Research shows that playing video games increases your intelligence


Researchers at Karolinska Institutet in Sweden found that children who spent more time than normal playing video games increased their intelligence more than average, but watching TV or social media had no impact.

Playing video games increased children’s intelligence by 2.5 IQ points, new study finds

In today’s world, video games are only growing in popularity. In 2020, over 200 million Americans play video games in the United States alone. This means that approximately 65% ​​of American adults play video games.

Since the 1970s, video games have been debated. Parents and child advocates have expressed concerns that violent video games can inspire young gamers to commit violent acts in real life.

However, video games are also considered beneficial for both mind and body. Action video game players had superior hand-eye coordination and visuomotor abilities compared to non-gamers. According to a recent study, playing video games may even boost your intelligence.

Researchers from the Karolinska Institutet in Sweden examined the link between children’s screen habits and the growth of their cognitive abilities over time. They found that young people who spent more time than average playing video games increased their IQ more than average, but watching TV or social media had no effect. The results were published in the journal Scientific reports.

Children are spending more and more time in front of devices. There is fierce discussion about how this affects their health and whether it has a positive or negative influence on their cognitive abilities. Researchers from Karolinska Institutet and Vrije Universiteit Amsterdam investigated the relationship between screen use and intellect over time for this study.

The research included more than 9,000 boys and girls from the United States. The children were nine or ten years old when they took a battery of psychological tests to assess their general cognitive ability (intelligence). Children and their parents were also asked how much time they spent watching TV and movies, playing video games and using social media.

Follow-up after two years

Just over 5,000 children were followed up after two years, after which they were asked to repeat the psychological tests. This allowed the researchers to study how the children’s performance on the tests varied from one testing session to the next and to control for individual differences in the first test. They also controlled for genetic differences that might affect intelligence and differences that might be related to parental education and income.

On average, children spent 2.5 hours a day watching TV, half an hour on social media and 1 hour playing video games. The results showed that those who played more games than average increased their intelligence between the two measures by about 2.5 IQ points more than average. No significant effect was observed, positive or negative, of watching television or social media.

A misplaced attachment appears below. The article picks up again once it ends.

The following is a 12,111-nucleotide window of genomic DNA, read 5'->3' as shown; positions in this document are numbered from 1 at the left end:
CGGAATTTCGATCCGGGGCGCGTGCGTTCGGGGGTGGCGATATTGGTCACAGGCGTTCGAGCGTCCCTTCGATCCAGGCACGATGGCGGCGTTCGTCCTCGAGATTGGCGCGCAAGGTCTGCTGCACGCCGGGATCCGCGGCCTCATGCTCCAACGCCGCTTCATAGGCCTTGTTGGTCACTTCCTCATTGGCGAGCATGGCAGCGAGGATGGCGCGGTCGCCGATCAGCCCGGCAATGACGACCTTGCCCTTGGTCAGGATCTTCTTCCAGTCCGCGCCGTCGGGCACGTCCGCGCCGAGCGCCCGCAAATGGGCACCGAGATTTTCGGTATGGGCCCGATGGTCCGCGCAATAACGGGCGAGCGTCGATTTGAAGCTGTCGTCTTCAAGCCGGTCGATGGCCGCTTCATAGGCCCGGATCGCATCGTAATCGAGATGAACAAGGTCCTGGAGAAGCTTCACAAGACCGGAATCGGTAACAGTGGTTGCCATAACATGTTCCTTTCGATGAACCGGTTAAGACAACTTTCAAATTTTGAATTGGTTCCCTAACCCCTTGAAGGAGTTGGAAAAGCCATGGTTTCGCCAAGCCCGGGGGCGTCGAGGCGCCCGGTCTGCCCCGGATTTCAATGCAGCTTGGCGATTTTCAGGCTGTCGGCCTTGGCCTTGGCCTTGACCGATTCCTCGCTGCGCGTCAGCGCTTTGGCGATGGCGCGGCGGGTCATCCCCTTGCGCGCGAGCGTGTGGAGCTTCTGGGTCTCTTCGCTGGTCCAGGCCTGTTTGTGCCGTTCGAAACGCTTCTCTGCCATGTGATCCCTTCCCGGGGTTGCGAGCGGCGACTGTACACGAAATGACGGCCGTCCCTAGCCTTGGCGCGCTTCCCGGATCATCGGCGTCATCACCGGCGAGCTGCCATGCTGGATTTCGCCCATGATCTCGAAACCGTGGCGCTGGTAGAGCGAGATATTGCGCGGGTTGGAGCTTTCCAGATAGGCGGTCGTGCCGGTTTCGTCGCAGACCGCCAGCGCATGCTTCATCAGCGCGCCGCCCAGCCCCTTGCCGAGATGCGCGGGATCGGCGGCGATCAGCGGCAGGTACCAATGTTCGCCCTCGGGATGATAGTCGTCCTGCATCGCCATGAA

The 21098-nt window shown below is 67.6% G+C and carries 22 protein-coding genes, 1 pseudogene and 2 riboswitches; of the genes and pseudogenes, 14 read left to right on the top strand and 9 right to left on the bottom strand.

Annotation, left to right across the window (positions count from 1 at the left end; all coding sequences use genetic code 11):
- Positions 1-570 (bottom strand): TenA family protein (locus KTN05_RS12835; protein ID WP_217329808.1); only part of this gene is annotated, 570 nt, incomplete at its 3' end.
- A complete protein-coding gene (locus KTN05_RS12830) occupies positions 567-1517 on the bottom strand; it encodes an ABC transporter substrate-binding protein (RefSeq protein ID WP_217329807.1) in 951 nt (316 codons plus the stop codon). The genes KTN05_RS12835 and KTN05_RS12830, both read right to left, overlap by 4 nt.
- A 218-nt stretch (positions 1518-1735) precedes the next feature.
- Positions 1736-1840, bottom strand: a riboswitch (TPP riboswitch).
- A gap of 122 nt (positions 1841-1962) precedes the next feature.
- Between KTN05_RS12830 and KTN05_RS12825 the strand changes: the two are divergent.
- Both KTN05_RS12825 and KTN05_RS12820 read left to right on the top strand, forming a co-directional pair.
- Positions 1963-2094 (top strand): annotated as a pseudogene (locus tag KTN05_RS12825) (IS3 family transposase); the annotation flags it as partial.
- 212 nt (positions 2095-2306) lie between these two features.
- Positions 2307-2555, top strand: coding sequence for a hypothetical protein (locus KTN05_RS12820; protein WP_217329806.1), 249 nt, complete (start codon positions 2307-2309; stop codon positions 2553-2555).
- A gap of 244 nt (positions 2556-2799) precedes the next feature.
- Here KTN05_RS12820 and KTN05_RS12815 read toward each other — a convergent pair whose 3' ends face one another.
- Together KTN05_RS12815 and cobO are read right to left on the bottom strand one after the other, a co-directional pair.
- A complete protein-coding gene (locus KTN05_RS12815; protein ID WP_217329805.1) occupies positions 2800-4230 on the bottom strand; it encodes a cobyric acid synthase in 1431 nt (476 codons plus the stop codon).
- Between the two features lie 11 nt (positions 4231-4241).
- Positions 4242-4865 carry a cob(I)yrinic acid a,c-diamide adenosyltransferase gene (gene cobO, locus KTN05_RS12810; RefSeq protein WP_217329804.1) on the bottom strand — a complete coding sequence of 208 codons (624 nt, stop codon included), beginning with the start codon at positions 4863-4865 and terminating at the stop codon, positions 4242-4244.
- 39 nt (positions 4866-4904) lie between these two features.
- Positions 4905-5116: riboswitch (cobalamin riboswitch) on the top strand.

“We haven’t looked at the effects of screen behavior on physical activity, sleep, well-being, or academic performance, so we can’t say anything about this,” says Torkel Klingberg, professor of cognitive neuroscience at the Department of Neuroscience at Karolinska Institutet. . “But our results support the claim that screen time does not generally impair children’s cognitive abilities and that playing video games may in fact help boost intelligence. This is consistent with several experimental studies on the video game.

Intelligence is not constant

The results are also consistent with recent research showing that intelligence is not a constant, but a quality that is influenced by environmental factors.

“We will now investigate the effects of other environmental factors and how cognitive effects relate to child brain development,” explains Torkel Klingberg.

One limitation of the study is that it only covered American children and did not distinguish between different types of video games, making the results difficult to transfer to children in other countries with other gaming habits. There was also a risk of misreporting since screen time and habits were self-reported.

The study was funded by the Swedish Research Council and the Strategic Neuroscience Research Area (StratNeuro) at the Karolinska Institutet. The researchers report no conflicts of interest.

Reference: “The impact of digital media on children’s intelligence while controlling for genetic differences in cognition and socioeconomic background” by Bruno Sauce, Magnus Liebherr, Nicholas Judd and Torkel Klingberg, May 11, 2022, Scientific reports.
DOI: 10.1038/s41598-022-11341-2


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